Japan’s Current Account Balance, Investors’ Bond Activity, and US Treasuries

In June, Japan reported a smaller than expected current account surplus and  investors sold US Treasuries and a record amount of French and  German bonds.

Japan reported a smaller than expected June current account surplus.  Seasonally, June tends to experience deterioration from May.  In fact, only twice in the past ten years has the current account improved in June over May.

On the other hand, investors can look forward to improvement in July.  Since 2003 without fail, Japan’s current account position improved in July over June.

One of the factors behind the broader deterioration of Japan’s trade balance has been the fact that it has relied almost exclusively on energy imports since shutting down its own nuclear plants in 2011.  However, starting tomorrow Kyushu Electric will begin bringing online a reactor at its Sendai facility.  By the end of next month, operations are expected to return to normal.   Another nuclear plant, part of the same facility, and has received regulatory approval, is expected to re-start around the middle of October.

Over time, the return of Japan’s nuclear energy capabilities will likely help Japan’s trade balance, even if adding to the world’s glut of oil.  It is very controversial in Japan (one poll had 57% opposed) and is unlikely to help Abe or his cabinet support ratings which have fallen recently.

With Japan’s current account figures, the Ministry of Finance also provides a country breakdown of Japanese investors’ activity in foreign bond markets.  Japanese investors moved away from the larger deeper bond markets. They bought more Swedish and Dutch bonds than any other countries in June.  They bought JPY173 bln of Swedish bonds after purchasing JPY34 bln in May (and selling JPY24 bln in April).  Japanese investors also bought JPY104 bln of Dutch bonds on top of the JPY168 bln bought in May.  British gilts were third on the shopping list, as Japanese investors bought JPY82 bln.  Of note, Japanese investors bought JPY17 bln of Chinese bonds.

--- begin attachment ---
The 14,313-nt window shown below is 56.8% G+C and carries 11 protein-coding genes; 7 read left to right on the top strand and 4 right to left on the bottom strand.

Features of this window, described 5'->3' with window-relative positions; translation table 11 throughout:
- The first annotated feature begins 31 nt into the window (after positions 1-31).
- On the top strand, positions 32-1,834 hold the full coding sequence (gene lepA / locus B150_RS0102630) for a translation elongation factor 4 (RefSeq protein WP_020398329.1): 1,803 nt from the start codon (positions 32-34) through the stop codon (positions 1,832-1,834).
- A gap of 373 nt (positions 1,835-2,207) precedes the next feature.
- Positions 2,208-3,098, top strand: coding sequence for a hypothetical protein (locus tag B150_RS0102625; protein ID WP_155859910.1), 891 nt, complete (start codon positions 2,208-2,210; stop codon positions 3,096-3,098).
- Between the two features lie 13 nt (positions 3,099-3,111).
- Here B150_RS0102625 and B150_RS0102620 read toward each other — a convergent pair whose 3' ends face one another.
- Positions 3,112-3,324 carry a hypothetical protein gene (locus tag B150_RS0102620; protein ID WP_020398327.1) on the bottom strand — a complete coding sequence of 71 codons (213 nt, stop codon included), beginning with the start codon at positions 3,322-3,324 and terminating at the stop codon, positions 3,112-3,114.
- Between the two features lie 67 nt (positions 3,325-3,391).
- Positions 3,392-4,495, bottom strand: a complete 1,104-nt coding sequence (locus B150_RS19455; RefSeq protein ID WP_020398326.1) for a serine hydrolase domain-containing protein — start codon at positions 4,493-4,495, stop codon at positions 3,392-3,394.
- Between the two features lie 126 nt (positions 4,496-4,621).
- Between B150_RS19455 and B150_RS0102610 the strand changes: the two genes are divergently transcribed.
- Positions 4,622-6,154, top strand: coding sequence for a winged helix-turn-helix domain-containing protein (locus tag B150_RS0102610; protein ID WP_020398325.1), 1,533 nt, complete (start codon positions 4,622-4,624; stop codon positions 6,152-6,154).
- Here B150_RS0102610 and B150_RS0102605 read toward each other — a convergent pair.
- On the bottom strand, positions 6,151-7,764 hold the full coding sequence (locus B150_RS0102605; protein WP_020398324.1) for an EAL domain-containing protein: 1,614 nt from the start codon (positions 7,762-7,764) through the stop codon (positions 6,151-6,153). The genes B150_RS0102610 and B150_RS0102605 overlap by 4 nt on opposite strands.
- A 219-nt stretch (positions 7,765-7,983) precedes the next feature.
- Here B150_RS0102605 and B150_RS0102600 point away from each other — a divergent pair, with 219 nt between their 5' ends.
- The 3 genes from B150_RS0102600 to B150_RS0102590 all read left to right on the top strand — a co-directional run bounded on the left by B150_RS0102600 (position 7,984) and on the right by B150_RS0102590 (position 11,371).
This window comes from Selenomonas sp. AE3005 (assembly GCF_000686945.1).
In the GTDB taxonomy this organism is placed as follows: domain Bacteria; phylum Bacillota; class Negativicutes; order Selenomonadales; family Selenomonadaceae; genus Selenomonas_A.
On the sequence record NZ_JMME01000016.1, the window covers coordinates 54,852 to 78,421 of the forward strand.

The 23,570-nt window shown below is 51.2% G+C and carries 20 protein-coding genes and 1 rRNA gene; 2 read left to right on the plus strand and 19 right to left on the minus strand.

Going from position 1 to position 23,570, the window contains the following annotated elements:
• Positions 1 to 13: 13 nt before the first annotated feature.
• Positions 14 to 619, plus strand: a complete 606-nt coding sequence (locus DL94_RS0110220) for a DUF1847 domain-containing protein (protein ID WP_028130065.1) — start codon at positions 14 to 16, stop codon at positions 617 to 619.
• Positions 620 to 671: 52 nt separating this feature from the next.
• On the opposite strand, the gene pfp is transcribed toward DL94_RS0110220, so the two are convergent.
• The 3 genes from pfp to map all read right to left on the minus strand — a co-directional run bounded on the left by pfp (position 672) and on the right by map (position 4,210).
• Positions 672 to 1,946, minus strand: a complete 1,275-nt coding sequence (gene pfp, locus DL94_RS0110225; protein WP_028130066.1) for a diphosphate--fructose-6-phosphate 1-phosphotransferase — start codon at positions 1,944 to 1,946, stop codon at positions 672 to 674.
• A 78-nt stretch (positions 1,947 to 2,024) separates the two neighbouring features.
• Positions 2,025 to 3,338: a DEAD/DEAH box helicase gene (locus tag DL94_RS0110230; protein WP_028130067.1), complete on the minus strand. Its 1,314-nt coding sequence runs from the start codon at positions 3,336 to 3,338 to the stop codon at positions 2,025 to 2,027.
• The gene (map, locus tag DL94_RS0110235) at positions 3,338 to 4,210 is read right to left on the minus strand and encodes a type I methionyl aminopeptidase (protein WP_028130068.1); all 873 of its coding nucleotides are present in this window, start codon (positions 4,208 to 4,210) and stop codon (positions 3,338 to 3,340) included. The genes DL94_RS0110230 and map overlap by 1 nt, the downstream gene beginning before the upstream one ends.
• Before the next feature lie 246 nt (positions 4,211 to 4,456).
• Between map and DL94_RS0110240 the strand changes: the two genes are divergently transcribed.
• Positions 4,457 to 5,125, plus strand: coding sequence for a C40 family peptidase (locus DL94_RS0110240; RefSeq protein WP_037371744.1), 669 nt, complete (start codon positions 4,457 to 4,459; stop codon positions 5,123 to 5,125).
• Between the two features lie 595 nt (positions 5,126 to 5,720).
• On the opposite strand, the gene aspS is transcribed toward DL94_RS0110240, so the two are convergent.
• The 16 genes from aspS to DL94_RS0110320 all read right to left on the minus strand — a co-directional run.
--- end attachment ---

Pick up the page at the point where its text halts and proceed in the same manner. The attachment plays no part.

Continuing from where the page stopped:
In June, Japanese investors sold a record amount of French bonds (JPY1.182 trillion) and sold German bonds (JPY866 bln) for a fourth consecutive month.  They sold Italian bonds (JPY220 bln) after buying them in April and May (JPY358 bln over the two month period). Japanese investors were also sellers of Brazilian (JPY41 bln) and Mexican (JPY39 bln) bonds in June.

Japanese investors sold JPY954 bln of US Treasuries in June, according to Ministry of Finance figures.  Some news accounts play up the size of these sales, which appear to be the largest in a couple years.  Yet the proper context is the outsized purchases in May.  Then the MOF data shows Japanese investors bought JPY2.476 trillion in May and sales of JPY296 bln in April.  These figures do not jive with the US Treasury data.  In May, the US Treasury data shows Japanese investors reduced their Treasury holdings by $1 bln and in April by $9 bln.   The next TIC report will cover June and will be released after the market’s close on August 17.

The Federal Reserve acts as a custodian for foreign central banks and institutions for their Treasury and Agency holdings.  They report the figures weekly.  Custody holdings of US Treasuries rose $41 bln as of July 1 from May 27.  Indeed, despite the talk of central banks (from China to Saudi Arabia and Russia), the Fed’s custody holdings rose to a record high in early July to $3.035 trillion.

Emerging market currencies sold off hard last month.  Only two emerging market currencies gained against the dollar in July, the Hungarian forint (1.1%) and the Romanian Leu (0.1%).  The Fed’s custody holdings appear to be largely a function of foreign central bank intervention.  As the emerging market currencies sold off, US custody holdings of Treasuries fell by $49 bln through July 29.

Last week’s report covering the week ending August 5 showed a seemingly inexplicable jump of $29 bln in the Fed’s custody holdings.  Yet all the emerging market currencies but the Indian rupee (+0.25%) fell against the US dollar.

A report by the Bloomberg yesterday had an inflammatory headline: China Slashed US Debt Stake by $180 bln, Bond Shrug.    The report picks an arbitrary period beginning in March 2014.   The US Treasury data covering that period is clear.  In March 2014, Treasury figures estimated China’s Treasury holdings at $1.272 trillion.  As of May 2015, China held $1.270 trillion.

Where does Bloomberg’s $180 bln estimate come from?  It assumes that nearly the entire fall of Belgium’s holdings reflect covert sales by China.  The US Treasury estimates that Belgium’s Treasury holdings fell from $381.4 bln in March 2014 to $202.8 bln in May 2015.  The justification is a claim that Belgium is “home to Chinese custodial accounts.”    This is hardly convincing evidence that all of Belgium’s sales were for China.